JOHANNESBURG (AP) — Food aid will be cut for more than a million hungry Nigerians affected by Boko Haram's insurgency if promised funding from the international community doesn't arrive, according to a United Nations official.
Peter Lundberg, the deputy U.N. humanitarian coordinator in Nigeria, wrote in the French newspaper Le Monde that just 15 percent of the U.N. aid appeal for one of the world's worst humanitarian crises has been received. Over the next six months, $242 million is needed to help 1.8 million people, he said.
"Without sufficient financing, the World Food Program will have to reduce its vital support," he wrote Friday.
A half-million children in northeast Nigeria are suffering from severe malnutrition, Lundberg said. "Without treatment, one in five will die," he said.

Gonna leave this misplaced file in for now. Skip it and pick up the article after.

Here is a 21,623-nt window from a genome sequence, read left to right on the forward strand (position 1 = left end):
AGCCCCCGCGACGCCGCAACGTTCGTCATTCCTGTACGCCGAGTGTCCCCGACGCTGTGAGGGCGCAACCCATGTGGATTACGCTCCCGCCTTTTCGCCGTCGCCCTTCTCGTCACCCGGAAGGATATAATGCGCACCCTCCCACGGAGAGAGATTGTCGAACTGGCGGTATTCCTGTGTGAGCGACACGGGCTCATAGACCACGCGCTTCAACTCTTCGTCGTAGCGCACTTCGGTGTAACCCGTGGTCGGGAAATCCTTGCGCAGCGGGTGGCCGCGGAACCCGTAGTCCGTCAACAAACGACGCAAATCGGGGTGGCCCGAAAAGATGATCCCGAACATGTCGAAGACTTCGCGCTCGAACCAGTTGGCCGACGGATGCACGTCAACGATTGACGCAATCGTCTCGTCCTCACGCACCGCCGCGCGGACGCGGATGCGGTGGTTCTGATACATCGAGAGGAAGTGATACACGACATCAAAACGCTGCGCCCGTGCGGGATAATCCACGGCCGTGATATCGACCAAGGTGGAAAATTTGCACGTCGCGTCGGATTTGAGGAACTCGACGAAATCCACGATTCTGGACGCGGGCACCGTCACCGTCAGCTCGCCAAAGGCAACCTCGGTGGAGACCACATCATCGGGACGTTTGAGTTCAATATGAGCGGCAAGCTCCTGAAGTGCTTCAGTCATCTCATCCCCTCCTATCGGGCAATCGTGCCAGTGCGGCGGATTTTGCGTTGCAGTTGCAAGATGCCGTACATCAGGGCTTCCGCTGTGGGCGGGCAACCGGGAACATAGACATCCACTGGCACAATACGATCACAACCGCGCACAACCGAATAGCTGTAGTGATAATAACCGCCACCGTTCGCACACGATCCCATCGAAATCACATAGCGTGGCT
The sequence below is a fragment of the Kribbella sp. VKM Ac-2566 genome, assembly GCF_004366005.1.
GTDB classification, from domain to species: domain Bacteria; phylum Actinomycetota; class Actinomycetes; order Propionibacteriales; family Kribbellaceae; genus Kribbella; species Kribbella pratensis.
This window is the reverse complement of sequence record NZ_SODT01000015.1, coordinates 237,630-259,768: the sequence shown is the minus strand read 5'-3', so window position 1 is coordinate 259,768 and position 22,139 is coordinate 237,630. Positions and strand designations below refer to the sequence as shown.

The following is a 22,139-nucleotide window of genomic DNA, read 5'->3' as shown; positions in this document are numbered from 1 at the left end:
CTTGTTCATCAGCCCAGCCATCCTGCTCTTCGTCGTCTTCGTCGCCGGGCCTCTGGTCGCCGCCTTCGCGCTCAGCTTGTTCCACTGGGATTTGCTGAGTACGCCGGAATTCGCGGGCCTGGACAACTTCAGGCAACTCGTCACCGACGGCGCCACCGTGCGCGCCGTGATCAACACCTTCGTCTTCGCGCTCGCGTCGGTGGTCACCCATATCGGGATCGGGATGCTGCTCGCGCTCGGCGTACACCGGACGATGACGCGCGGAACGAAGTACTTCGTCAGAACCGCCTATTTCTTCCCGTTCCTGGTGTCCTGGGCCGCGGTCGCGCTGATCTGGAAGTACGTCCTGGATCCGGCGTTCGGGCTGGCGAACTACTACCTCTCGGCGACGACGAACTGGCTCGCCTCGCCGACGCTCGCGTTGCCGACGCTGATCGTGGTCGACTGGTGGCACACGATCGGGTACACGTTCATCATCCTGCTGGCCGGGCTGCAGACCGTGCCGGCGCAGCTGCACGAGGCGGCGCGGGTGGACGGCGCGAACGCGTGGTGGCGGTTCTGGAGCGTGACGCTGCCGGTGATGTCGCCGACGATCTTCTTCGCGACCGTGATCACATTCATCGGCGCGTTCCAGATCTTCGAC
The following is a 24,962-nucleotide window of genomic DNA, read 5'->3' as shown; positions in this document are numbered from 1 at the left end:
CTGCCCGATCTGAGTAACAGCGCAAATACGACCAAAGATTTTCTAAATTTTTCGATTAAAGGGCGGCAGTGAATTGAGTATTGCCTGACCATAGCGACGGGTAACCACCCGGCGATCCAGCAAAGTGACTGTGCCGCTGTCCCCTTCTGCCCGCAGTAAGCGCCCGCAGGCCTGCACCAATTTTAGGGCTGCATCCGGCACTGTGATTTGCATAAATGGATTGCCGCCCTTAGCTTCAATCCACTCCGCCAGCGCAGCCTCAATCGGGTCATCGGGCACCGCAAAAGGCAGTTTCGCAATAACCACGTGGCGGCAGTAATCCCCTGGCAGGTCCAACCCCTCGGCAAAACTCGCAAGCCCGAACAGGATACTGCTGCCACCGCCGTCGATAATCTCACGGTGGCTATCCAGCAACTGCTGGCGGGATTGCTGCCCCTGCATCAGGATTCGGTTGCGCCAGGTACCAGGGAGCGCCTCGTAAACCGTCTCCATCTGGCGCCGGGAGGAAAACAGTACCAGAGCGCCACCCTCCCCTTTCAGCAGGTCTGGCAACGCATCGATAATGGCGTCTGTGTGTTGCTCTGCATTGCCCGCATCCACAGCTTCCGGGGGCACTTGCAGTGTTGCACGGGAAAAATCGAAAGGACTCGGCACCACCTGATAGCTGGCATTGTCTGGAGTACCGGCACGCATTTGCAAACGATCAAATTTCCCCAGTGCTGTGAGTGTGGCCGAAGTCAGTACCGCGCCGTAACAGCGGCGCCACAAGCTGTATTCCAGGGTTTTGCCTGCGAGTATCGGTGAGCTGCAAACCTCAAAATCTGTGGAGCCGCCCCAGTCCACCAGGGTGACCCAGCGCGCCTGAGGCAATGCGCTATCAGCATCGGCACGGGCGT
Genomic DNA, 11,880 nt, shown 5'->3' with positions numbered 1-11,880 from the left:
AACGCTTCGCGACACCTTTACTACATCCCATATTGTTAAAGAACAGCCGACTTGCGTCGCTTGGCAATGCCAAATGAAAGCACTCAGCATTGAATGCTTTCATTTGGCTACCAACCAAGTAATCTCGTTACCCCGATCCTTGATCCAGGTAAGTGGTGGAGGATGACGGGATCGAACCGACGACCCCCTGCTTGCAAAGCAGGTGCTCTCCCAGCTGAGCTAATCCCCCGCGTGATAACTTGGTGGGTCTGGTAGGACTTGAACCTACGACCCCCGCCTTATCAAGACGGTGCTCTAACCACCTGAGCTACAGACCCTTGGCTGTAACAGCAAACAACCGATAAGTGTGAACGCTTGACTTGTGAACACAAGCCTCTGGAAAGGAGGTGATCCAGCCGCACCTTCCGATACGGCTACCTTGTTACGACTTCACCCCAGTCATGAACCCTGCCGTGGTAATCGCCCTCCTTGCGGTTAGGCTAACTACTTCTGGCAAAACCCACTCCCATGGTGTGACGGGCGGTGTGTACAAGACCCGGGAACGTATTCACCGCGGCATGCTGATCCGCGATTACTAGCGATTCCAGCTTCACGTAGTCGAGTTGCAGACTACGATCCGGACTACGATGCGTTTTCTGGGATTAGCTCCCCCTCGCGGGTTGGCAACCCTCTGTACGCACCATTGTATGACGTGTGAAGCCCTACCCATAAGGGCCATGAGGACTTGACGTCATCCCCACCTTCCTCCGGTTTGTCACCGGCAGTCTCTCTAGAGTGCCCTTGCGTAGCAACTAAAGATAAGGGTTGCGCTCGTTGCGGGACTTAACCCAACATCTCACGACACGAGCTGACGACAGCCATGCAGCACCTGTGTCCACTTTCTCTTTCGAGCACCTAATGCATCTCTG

WFP's Nigeria office did not respond to a request for more details on what aid would be cut and when.
Nigeria is part of what the U.N. has called the largest humanitarian crisis since the world body was founded in 1945, with more than 20 million people in four countries facing possible famine. The other nations are South Sudan, Somalia and Yemen.
Lundberg said the U.N. has appealed for $1 billion in aid this year for Nigeria, where an estimated 4.7 million people in the northeast are in urgent need of food aid.
Nigeria's military has been fighting to win back areas that have been under the control of the Boko Haram extremist group. The years-long Islamic insurgency in the vast northeast has disrupted both markets and farming, creating the hunger crisis.